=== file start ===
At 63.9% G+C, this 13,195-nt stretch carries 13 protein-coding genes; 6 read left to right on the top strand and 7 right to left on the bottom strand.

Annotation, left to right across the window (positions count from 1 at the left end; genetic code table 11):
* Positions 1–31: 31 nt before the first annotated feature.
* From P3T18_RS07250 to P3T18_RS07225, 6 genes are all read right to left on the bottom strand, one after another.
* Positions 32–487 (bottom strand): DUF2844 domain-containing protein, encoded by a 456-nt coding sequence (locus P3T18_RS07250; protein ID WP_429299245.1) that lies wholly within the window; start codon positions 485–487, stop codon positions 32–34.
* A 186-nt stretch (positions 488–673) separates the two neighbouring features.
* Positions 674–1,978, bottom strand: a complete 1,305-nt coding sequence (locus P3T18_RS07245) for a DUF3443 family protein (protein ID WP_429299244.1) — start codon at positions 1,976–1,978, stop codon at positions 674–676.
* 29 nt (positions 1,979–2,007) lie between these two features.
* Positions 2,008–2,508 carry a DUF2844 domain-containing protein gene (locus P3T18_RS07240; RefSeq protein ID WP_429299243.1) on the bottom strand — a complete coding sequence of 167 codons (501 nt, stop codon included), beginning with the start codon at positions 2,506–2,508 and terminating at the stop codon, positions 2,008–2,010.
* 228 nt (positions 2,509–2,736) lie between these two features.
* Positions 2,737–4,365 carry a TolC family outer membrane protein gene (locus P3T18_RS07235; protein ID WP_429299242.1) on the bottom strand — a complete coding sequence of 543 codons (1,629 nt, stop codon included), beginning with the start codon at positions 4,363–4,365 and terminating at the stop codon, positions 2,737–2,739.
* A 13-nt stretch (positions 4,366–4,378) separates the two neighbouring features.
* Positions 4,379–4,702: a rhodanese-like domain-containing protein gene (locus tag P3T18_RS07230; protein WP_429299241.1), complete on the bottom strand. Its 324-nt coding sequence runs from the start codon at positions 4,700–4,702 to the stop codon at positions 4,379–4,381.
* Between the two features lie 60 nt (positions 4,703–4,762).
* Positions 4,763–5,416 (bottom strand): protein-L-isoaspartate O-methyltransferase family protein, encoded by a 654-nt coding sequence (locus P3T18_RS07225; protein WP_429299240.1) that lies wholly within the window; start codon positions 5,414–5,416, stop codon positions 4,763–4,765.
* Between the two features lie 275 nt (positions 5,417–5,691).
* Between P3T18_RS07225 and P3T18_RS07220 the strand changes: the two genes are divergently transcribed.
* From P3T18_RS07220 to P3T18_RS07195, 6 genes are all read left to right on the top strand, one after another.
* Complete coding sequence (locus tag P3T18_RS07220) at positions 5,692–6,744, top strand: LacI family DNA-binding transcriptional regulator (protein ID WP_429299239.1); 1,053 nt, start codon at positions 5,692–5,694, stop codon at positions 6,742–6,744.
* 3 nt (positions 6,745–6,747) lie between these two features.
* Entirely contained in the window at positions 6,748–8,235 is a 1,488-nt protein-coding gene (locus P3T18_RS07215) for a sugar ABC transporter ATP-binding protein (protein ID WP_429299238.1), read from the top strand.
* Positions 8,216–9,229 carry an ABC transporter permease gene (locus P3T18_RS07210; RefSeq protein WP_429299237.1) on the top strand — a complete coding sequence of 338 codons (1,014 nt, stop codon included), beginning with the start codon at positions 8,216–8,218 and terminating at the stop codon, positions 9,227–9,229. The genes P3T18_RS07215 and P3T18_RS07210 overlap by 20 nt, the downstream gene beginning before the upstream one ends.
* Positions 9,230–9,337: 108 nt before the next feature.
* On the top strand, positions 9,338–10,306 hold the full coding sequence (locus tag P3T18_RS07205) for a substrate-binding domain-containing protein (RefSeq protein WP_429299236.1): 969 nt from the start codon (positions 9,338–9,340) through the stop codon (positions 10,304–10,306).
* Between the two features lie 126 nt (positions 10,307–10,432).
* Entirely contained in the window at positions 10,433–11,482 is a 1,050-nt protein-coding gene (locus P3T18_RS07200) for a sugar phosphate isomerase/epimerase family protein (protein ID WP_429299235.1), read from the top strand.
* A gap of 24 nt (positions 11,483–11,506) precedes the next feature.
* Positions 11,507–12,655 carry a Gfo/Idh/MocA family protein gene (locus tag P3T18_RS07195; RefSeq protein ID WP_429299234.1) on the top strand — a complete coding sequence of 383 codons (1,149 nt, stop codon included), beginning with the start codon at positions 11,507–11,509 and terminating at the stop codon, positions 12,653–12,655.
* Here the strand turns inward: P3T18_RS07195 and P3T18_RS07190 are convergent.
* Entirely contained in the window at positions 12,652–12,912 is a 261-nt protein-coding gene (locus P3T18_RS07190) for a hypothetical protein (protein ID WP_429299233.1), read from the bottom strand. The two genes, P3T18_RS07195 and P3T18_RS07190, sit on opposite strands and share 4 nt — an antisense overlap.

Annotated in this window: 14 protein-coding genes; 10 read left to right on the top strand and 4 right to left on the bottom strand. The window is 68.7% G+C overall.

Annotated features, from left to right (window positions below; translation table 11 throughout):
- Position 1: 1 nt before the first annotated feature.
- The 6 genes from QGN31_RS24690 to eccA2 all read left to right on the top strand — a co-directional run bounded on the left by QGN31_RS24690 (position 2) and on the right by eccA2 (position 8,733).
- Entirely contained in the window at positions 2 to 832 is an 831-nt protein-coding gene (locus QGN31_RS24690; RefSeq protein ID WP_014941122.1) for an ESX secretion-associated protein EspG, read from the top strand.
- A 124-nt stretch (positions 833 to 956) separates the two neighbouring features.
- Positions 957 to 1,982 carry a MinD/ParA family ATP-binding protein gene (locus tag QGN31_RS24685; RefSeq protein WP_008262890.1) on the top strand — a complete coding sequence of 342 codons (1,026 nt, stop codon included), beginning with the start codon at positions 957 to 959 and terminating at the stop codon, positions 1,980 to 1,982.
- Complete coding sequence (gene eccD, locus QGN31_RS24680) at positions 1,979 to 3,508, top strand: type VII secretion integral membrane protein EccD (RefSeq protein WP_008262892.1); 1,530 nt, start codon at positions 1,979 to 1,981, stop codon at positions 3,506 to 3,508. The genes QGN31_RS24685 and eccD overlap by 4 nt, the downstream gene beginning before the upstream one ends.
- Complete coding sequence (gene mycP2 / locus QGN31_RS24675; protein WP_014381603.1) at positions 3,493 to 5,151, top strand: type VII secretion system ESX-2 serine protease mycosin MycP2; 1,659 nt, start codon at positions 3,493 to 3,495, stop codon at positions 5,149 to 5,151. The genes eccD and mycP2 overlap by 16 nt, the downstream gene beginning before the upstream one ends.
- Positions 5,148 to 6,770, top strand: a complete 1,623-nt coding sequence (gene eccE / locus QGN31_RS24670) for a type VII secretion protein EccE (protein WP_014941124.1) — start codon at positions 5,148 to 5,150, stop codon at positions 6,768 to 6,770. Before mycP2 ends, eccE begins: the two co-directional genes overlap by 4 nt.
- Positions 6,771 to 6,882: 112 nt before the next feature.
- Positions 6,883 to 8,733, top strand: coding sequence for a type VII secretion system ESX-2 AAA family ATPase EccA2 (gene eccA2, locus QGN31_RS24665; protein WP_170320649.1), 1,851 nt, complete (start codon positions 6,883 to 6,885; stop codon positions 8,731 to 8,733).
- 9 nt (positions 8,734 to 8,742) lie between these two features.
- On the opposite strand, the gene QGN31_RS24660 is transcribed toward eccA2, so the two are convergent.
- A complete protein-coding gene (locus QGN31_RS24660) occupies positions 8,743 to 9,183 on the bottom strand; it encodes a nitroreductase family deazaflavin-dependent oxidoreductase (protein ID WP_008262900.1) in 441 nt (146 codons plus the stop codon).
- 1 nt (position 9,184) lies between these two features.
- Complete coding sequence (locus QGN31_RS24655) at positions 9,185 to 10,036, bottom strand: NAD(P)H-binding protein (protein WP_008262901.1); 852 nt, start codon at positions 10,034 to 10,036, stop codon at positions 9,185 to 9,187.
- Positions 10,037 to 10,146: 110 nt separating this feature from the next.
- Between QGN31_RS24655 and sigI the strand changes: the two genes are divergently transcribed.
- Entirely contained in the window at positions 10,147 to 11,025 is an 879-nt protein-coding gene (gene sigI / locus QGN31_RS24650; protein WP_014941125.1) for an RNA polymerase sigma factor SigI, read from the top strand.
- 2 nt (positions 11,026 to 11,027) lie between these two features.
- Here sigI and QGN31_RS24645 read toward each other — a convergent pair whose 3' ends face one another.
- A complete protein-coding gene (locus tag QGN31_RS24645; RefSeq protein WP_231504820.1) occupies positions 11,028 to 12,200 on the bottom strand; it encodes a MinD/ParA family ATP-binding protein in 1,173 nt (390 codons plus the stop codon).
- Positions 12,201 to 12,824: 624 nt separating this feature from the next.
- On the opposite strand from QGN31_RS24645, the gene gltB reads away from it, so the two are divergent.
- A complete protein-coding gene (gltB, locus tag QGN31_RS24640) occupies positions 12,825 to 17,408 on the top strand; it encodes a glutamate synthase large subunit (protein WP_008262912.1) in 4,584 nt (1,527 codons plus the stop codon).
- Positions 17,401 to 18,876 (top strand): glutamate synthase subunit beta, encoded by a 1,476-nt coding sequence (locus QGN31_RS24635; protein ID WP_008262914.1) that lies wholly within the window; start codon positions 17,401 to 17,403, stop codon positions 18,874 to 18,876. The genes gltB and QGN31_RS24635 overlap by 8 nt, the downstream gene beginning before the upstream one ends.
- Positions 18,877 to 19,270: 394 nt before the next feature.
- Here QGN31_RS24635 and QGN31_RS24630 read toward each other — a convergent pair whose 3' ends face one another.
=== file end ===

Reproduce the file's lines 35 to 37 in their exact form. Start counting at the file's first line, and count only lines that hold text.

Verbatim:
- Entirely contained in the window at positions 2 to 832 is an 831-nt protein-coding gene (locus QGN31_RS24690; RefSeq protein ID WP_014941122.1) for an ESX secretion-associated protein EspG, read from the top strand.
- A 124-nt stretch (positions 833 to 956) separates the two neighbouring features.
- Positions 957 to 1,982 carry a MinD/ParA family ATP-binding protein gene (locus tag QGN31_RS24685; RefSeq protein WP_008262890.1) on the top strand — a complete coding sequence of 342 codons (1,026 nt, stop codon included), beginning with the start codon at positions 957 to 959 and terminating at the stop codon, positions 1,980 to 1,982.